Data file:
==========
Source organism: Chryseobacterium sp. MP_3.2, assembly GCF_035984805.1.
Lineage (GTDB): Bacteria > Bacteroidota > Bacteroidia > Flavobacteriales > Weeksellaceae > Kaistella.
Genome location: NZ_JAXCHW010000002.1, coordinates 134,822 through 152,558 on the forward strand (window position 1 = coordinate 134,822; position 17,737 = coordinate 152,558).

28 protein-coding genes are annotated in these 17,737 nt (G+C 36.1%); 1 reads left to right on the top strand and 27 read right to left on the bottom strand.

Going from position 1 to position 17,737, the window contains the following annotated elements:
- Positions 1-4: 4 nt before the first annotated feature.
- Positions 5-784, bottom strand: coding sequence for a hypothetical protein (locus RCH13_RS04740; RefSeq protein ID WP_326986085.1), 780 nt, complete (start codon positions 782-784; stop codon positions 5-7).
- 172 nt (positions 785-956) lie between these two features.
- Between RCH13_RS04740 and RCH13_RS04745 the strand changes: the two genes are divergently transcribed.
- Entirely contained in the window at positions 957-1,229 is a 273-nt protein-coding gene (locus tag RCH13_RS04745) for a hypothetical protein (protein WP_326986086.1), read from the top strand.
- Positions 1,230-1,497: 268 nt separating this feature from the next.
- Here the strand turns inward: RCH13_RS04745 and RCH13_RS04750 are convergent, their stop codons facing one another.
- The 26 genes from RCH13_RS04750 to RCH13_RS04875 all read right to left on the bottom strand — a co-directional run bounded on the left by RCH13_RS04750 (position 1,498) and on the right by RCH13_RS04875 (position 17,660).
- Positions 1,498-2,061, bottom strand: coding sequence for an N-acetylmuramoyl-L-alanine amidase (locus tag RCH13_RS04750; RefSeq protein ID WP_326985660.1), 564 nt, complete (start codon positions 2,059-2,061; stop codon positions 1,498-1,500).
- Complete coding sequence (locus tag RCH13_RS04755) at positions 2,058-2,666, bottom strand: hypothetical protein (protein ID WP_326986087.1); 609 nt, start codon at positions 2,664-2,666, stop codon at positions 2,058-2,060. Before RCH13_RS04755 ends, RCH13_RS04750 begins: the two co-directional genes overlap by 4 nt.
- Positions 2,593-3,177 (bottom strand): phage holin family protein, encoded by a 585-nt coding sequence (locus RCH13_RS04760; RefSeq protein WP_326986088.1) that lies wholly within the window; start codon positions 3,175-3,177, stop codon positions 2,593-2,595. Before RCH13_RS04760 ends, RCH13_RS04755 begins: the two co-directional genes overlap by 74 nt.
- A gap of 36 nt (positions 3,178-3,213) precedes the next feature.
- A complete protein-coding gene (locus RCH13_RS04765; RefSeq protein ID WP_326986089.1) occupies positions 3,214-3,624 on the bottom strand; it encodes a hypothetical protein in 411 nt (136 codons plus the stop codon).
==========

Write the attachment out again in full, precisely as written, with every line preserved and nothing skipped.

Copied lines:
Source organism: Chryseobacterium sp. MP_3.2, assembly GCF_035984805.1.
Lineage (GTDB): Bacteria > Bacteroidota > Bacteroidia > Flavobacteriales > Weeksellaceae > Kaistella.
Genome location: NZ_JAXCHW010000002.1, coordinates 134,822 through 152,558 on the forward strand (window position 1 = coordinate 134,822; position 17,737 = coordinate 152,558).

28 protein-coding genes are annotated in these 17,737 nt (G+C 36.1%); 1 reads left to right on the top strand and 27 read right to left on the bottom strand.

Going from position 1 to position 17,737, the window contains the following annotated elements:
- Positions 1-4: 4 nt before the first annotated feature.
- Positions 5-784, bottom strand: coding sequence for a hypothetical protein (locus RCH13_RS04740; RefSeq protein ID WP_326986085.1), 780 nt, complete (start codon positions 782-784; stop codon positions 5-7).
- 172 nt (positions 785-956) lie between these two features.
- Between RCH13_RS04740 and RCH13_RS04745 the strand changes: the two genes are divergently transcribed.
- Entirely contained in the window at positions 957-1,229 is a 273-nt protein-coding gene (locus tag RCH13_RS04745) for a hypothetical protein (protein WP_326986086.1), read from the top strand.
- Positions 1,230-1,497: 268 nt separating this feature from the next.
- Here the strand turns inward: RCH13_RS04745 and RCH13_RS04750 are convergent, their stop codons facing one another.
- The 26 genes from RCH13_RS04750 to RCH13_RS04875 all read right to left on the bottom strand — a co-directional run bounded on the left by RCH13_RS04750 (position 1,498) and on the right by RCH13_RS04875 (position 17,660).
- Positions 1,498-2,061, bottom strand: coding sequence for an N-acetylmuramoyl-L-alanine amidase (locus tag RCH13_RS04750; RefSeq protein ID WP_326985660.1), 564 nt, complete (start codon positions 2,059-2,061; stop codon positions 1,498-1,500).
- Complete coding sequence (locus tag RCH13_RS04755) at positions 2,058-2,666, bottom strand: hypothetical protein (protein ID WP_326986087.1); 609 nt, start codon at positions 2,664-2,666, stop codon at positions 2,058-2,060. Before RCH13_RS04755 ends, RCH13_RS04750 begins: the two co-directional genes overlap by 4 nt.
- Positions 2,593-3,177 (bottom strand): phage holin family protein, encoded by a 585-nt coding sequence (locus RCH13_RS04760; RefSeq protein WP_326986088.1) that lies wholly within the window; start codon positions 3,175-3,177, stop codon positions 2,593-2,595. Before RCH13_RS04760 ends, RCH13_RS04755 begins: the two co-directional genes overlap by 74 nt.
- A gap of 36 nt (positions 3,178-3,213) precedes the next feature.
- A complete protein-coding gene (locus RCH13_RS04765; RefSeq protein ID WP_326986089.1) occupies positions 3,214-3,624 on the bottom strand; it encodes a hypothetical protein in 411 nt (136 codons plus the stop codon).